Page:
• Cool new planets – I don’t really recall much about the planets from TFA. Sure Jakku was pretty cool, but it was also too similar to Tattooine to evoke any new sense of wonder (though yes the crashed Star Destroyer was awesome). I want new locales that stretch the imagination. I want weird environments that look aliens to us, but also realistic. Throw in some funky wildlife and we are on to a winner.
  • Answers! – I want answers damn it!
  • Secrets – I want secrets too…
  • Lightsabers!
  • Weird new Force powers – Not midichlorians, nothing like that. I want more Kylo Ren freezing powers, I want some mystic crap that lines up with Force ghosts and chosen ones.
  • Millennium Falcon.
  • Some new ship – I want a new iconic ship. TFA didn’t really offer up much new in this regard, and if anything I was more impressed by Rogue One’s U Wing than anything else. So hopefully there is something here I can desire in LEGO form next year.
  • Porgs- Really I just want them not to suck.
  • Death! – I want main character deaths that raise the stakes, and are meaningful. More like Han, and less like whoever Kylo killed on Jakku.
  • Ambiguity – Kylo Ren looks like a complicated and conflicted character,and I like that. The original trilogy took Vader from generic baddie, into conflicted person. I want more of this. I want grey areas, and flawed people.
  • Complexity – Empire bad, rebellion good. Jedi good, with bad. Give me something in the middle. Give me real life, where goodies and baddies are never that easy to seperate.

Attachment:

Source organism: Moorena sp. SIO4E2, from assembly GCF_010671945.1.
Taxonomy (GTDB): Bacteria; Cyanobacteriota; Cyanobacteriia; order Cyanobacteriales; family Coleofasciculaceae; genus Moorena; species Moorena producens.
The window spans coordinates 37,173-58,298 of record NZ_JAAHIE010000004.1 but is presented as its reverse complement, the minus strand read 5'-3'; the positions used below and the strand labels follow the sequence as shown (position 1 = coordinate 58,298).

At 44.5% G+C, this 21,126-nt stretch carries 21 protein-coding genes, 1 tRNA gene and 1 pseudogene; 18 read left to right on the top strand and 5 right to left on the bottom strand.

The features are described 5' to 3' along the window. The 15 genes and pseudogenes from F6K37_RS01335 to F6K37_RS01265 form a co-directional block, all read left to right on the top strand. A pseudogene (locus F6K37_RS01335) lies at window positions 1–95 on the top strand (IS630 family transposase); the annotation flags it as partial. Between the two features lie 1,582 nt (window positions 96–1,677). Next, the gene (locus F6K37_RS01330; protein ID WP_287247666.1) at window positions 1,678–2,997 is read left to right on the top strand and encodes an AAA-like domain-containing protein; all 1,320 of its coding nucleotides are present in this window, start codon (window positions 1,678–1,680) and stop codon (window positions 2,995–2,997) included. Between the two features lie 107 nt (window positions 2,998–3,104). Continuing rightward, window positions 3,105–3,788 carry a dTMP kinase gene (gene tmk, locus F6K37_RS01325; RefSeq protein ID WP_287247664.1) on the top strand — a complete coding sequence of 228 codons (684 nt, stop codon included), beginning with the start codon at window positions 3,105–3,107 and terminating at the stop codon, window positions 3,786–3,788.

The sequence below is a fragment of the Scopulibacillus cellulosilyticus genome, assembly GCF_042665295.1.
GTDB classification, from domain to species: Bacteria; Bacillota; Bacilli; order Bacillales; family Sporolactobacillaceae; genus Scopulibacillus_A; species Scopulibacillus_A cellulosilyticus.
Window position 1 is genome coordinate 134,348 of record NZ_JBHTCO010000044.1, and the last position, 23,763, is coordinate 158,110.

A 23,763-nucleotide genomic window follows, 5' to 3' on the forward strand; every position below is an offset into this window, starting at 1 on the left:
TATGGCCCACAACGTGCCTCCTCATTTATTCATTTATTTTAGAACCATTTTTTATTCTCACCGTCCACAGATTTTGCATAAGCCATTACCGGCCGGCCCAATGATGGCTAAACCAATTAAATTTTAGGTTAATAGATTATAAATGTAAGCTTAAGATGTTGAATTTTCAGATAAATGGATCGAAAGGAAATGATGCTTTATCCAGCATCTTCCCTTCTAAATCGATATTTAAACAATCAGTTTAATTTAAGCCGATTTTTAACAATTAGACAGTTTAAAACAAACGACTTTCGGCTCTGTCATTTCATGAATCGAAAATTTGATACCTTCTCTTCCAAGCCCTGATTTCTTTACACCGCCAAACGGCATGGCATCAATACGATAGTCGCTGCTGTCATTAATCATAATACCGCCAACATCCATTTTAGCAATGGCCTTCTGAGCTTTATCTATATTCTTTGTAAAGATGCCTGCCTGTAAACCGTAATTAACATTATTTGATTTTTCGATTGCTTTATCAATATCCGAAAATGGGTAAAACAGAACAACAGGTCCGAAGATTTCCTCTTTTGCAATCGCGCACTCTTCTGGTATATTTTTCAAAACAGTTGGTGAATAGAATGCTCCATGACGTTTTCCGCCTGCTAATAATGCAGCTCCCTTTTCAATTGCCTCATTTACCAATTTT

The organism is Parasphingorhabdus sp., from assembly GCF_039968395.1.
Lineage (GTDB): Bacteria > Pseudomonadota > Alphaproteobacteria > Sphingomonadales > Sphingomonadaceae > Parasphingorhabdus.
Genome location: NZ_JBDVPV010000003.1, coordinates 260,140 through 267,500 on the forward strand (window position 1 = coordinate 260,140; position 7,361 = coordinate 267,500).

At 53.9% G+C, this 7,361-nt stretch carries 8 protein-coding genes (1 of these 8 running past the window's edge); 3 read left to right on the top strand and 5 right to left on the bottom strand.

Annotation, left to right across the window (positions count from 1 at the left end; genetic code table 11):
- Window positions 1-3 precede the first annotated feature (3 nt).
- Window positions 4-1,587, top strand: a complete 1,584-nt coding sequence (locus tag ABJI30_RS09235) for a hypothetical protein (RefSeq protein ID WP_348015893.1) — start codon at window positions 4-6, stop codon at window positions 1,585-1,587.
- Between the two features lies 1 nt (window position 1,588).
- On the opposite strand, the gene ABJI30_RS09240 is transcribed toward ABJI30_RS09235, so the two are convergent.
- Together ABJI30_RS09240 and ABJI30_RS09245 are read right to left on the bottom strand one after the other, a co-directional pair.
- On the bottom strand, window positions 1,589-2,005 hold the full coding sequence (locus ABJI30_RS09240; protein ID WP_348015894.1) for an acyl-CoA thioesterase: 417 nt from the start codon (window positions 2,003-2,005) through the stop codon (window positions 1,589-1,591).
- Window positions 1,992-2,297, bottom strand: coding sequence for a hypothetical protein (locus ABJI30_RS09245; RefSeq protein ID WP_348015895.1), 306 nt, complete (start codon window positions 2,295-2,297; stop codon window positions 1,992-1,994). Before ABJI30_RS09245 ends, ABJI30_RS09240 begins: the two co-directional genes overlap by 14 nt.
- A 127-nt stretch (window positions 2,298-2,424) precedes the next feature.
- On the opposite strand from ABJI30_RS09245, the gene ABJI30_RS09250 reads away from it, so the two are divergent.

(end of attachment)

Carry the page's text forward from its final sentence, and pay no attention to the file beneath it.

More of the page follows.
I don’t know what else; just give me a good time!

P.s. excuse the rushed nature of this post, I wrote it on my phone.

Late Night Skip-Bo and the Paths Our Lives Take

Late last night playing Skip-Bo on the bed with my wife. I know there are debatably more fun things one could do on a bed with their wife, but hear me out.
Just over twelve and a half years ago my future wife re-entered my life.
Early in our relationship, I visited @minilizziebean in Melbourne and we played this game. I didn’t know anything about it, and the only instructions she had were, of all things, in German. But slowly we garnered what we could from the manual, combined with her memories, and figured out how to play the game. And we had a blast!
It is only now, reflecting on this, that I can see so much of our lives, or anyone’s life in general, can be mirrored in this early experience.
There is no manual for life, but there are clues. There are hints in the lives we observe, be it our parents, siblings, friends, or even the fictional lives that furnish our days. Sometimes in life you think you know what you are doing, but then suddenly everything seems like it’s written in German. Similar to English perhaps, some hints of words you understand, but also a smattering of strange dots and consonants. Sometimes you know there is a structure to things, but it only starts falling together once you get out there and give things a go.
The path that our lives have taken since that day has been anything but simple, and not always in the direction that I would have imagined it going in years before. But I wouldn’t change it for anything, because all the pieces that have fallen into place so far are precious things that have become a part of who I am.
Go back thirteen years and I would never have imagined that a woman as wonderful as my wife would ever see anything in me worth looking twice at. Indeed, the only reason I had the courage to go up and talk to her on the night we met was because I was certain she was so assuredly out of my league that there was no need to be nervous. Rejection was a given, so why not just have a chat?